Disney Donald Duck MARX Wind-up
Disney Donald Duck MARX Wind-up is a Mid century plastic Donald Duck windup toy. Donald measures 6.25 inches tall and is leaning on his umbrella. He has a tiny red butterfly on the tip of his tail. Simply turn the key and watch him fling his tail around with the butterfly on it. This toy was made by Marx Toy Company in the 1950s and is in excellent condition. There is some minor paint loss and wear but it still works and is so fun to watch. Donald is marked W.D.P. which stands for Walt Disney Productions.
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Louis Marx was born in Brooklyn on 08 / 11 / 1896, NY to Jacob and Clara Lou Marx, and after graduating from Ft. Hamilton High School in 1911, became an Office boy for Ferdinand Strauss mechanical toy manufacturer in 1912. By 1916, Louis Marx became manager of Strauss’ New Jersey plant, but was soon fired for urging volume manufacturing /sales. After a short stint in the Army, he returned to civilian life as a salesman for Vermont Wood Products Co. gaining experience in wood toys. Louis Marx and Co., Inc. was established in 1919 with brother David; and as middlemen they worked on sales commission. With a wealth of experience in hand, Marx marketed toys from other factories; Strauss, C.G. Wood, Girard, Carter. At last in 1921 Louis rented factory space from Carter toys in Erie, PA (formerly associated with Strauss), and began to make toys in that year. Late in 1921 Louis was able to purchase Strauss with old dies for the Alabama minstrel dancer, and Zippo climbing monkey. By the end of 1922, Louis Marx had already sold over 8 million of each toy and had become a millionaire, and in 1928 produced an innovative new Yo-Yo which achieved an all-time record sales of over 100 million units, being distributed through Sears. from the golden age of the tin lithotype toys during the 1930s through the latter synthetic Linemar collaboration with the Japanese in the 1950s and 1960s, Marx Toys established a quality and innovation standard that will maintain them as one of the prime collectibles for generations to come. 1972 saw the end of the Louis Marx era, as the company was purchased by the Quaker Oats Co. of Stamford, Conn. Over the years, Marx used Marx, Marline, Joy Line, and Lumar as trade names.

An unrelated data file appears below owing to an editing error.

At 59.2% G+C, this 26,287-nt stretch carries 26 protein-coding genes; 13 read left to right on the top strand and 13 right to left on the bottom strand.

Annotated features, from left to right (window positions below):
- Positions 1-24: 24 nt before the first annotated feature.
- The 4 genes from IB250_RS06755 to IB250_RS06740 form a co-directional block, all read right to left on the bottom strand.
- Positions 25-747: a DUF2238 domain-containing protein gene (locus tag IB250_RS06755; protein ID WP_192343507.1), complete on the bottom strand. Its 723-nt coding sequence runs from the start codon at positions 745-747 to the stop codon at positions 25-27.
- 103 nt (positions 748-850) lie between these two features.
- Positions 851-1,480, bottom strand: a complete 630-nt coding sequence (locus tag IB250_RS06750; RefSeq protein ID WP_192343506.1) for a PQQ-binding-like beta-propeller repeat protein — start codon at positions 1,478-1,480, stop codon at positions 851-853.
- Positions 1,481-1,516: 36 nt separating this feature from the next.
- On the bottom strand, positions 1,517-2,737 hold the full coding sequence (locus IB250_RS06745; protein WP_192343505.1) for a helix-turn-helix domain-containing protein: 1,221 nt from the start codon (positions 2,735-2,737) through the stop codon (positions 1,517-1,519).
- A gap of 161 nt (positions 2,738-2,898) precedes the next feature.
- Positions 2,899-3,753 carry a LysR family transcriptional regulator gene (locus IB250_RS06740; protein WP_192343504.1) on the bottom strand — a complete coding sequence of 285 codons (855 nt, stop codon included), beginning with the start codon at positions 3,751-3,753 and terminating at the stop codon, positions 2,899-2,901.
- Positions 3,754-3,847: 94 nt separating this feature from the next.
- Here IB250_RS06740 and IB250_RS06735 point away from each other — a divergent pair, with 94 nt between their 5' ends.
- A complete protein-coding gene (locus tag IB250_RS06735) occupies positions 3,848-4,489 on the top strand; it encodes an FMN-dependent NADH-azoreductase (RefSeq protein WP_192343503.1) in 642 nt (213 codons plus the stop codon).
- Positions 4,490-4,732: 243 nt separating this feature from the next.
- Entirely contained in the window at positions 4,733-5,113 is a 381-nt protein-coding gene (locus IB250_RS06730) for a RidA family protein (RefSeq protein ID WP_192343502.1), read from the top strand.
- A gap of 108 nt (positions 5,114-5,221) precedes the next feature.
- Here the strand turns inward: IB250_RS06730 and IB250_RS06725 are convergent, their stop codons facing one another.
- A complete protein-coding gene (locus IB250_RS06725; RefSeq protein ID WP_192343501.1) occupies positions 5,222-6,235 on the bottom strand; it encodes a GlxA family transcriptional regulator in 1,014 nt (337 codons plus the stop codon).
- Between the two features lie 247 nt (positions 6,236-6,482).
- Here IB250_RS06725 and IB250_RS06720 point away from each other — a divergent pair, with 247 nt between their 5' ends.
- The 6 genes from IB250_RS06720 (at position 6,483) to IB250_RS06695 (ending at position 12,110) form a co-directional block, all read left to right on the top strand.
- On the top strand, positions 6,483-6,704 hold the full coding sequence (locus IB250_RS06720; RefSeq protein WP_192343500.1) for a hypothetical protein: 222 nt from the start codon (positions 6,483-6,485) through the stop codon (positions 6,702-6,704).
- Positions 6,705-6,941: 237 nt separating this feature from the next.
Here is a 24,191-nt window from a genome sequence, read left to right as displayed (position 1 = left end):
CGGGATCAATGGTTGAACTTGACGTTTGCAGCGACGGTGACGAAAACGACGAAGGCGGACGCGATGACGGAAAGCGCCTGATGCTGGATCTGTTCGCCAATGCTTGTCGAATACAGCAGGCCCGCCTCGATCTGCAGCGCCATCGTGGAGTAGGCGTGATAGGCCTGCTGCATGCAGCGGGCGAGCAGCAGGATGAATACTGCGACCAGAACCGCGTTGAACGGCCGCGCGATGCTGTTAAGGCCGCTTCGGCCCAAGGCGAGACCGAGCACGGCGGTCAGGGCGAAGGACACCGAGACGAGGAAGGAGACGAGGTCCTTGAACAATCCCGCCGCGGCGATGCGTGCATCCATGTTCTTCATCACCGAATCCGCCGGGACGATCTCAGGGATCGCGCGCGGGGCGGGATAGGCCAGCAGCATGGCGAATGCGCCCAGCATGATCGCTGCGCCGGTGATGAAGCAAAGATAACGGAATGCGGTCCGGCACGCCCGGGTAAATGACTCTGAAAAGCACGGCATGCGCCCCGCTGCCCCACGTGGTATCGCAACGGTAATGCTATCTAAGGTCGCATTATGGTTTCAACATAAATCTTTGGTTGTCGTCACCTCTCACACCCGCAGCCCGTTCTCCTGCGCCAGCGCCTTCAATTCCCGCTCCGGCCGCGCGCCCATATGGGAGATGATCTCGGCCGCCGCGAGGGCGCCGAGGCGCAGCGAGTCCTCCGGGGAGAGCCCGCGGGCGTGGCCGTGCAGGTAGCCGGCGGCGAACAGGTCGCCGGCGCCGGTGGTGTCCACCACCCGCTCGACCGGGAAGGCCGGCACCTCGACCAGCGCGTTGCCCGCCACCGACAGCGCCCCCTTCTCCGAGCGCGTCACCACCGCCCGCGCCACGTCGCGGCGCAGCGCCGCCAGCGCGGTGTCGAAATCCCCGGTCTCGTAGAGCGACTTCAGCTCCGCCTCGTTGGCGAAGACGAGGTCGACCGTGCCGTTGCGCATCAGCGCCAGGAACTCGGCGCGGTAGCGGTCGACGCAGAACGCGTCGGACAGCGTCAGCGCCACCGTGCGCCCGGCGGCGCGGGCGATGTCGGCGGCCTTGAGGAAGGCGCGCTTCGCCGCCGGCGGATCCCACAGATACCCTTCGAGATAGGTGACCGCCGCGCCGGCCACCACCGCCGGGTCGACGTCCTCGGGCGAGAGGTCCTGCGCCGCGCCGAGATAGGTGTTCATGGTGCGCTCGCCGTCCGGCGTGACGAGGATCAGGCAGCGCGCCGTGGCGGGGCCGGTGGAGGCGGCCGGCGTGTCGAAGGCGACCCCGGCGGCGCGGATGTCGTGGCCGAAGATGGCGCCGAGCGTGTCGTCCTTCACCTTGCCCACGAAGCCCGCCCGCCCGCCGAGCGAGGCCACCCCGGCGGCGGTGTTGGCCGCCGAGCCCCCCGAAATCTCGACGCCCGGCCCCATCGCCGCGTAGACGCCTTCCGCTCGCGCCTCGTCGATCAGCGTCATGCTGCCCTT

Obrien’s Collecting Toys, 12th edition, Karen Obrien, 2008, page 277. Retail Value Estimate: $90-$120 Condition: minor wear, minor paint wear, still works!
Weight: 5oz Measurements (LxWxH): 3.75 inches x 5.5 inches x 6.25 inches
Provenance: -Five Brothers Rare Toy Estate, The core of the collection was actually established in the 1950s by the father (from Indiana) of the adult sons who are consignors to the May sale. As time went on, each of the five brothers set out on his own individual collecting path. Each took a different approach to building his collection, but the one important thing they had in common was a love of vintage American toys, primarily of the boomer era. The time-span for the toys is heavily focused on the 1950s and 60s, with a few from the 1970s.